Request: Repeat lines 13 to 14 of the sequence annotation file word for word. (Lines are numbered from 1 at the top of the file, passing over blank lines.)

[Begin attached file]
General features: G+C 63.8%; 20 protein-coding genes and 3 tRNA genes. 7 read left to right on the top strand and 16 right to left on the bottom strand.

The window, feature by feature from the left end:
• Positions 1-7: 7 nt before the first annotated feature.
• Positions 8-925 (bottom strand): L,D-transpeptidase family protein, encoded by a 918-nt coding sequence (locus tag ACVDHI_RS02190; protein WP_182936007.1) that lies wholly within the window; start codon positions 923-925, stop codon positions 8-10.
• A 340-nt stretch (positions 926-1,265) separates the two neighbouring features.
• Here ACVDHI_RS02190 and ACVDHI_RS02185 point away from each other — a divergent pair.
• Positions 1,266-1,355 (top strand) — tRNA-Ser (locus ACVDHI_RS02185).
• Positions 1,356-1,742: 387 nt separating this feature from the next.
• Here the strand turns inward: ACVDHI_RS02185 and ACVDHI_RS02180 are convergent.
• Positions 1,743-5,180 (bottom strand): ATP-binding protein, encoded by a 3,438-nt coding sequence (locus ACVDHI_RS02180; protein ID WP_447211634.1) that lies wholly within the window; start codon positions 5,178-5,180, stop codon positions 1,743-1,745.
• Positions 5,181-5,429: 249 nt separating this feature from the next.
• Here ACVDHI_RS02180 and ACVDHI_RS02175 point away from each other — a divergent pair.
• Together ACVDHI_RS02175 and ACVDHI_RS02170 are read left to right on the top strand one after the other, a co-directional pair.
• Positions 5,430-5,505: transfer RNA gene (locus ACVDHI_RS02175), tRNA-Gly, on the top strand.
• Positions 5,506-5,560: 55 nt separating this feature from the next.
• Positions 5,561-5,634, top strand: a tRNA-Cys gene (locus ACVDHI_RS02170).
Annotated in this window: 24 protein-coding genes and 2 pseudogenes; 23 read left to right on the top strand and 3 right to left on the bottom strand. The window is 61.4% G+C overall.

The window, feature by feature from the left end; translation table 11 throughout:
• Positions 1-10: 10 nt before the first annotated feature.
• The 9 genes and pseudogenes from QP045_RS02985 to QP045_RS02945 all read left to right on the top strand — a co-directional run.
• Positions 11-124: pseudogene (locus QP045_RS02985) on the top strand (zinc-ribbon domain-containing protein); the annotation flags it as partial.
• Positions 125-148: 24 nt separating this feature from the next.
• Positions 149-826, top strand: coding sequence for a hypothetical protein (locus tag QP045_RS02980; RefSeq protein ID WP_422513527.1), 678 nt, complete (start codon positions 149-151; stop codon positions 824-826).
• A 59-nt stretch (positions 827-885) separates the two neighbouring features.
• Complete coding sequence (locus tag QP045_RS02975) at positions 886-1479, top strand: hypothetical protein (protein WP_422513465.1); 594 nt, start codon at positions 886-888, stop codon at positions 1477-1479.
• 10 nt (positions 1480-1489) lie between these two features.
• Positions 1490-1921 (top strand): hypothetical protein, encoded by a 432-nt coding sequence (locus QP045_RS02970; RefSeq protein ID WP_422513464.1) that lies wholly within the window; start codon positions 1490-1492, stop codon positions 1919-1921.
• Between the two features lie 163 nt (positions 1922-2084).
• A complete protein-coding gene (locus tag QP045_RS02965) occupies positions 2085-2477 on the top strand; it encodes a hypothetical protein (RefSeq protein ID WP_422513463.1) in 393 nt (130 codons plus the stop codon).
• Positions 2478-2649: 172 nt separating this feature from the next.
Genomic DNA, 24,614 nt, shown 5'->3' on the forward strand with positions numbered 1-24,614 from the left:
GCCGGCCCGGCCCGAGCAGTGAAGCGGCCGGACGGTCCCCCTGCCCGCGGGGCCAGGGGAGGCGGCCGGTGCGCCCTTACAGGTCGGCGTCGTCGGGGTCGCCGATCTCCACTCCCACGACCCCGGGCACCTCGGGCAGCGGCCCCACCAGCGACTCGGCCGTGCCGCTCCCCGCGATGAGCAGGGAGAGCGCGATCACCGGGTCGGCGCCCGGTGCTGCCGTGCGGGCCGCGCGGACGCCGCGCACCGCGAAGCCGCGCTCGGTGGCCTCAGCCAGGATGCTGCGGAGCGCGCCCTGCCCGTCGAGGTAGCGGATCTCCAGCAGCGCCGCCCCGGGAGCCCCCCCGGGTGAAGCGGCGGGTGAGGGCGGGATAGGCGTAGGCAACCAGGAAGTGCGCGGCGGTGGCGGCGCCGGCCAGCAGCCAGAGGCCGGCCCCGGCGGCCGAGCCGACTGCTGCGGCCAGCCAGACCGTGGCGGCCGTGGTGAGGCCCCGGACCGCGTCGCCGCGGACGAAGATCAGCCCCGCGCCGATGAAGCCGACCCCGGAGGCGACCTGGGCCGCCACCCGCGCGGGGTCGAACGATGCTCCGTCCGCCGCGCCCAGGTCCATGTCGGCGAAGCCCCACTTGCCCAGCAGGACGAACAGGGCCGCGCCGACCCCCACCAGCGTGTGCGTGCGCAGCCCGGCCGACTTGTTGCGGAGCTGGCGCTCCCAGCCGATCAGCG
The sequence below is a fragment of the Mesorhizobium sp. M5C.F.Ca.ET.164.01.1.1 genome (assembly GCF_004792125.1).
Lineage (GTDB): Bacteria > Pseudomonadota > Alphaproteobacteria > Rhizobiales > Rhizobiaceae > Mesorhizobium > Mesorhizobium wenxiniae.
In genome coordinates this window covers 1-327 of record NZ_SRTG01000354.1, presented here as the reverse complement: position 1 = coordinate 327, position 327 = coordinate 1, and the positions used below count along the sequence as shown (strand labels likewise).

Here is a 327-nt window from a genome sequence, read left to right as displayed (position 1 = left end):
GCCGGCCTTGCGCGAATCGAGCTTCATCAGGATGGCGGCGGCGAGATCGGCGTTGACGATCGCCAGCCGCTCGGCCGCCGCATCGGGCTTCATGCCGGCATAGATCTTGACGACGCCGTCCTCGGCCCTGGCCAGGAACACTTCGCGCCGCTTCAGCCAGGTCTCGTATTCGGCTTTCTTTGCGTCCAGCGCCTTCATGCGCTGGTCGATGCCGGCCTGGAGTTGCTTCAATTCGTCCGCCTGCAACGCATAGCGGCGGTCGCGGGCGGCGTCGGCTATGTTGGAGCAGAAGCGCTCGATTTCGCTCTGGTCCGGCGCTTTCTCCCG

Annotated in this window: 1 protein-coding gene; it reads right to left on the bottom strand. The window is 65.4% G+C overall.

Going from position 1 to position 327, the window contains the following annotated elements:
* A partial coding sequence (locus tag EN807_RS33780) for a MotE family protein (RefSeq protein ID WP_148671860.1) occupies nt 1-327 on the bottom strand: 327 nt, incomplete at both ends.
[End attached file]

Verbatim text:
• Together ACVDHI_RS02175 and ACVDHI_RS02170 are read left to right on the top strand one after the other, a co-directional pair.
• Positions 5,430-5,505: transfer RNA gene (locus ACVDHI_RS02175), tRNA-Gly, on the top strand.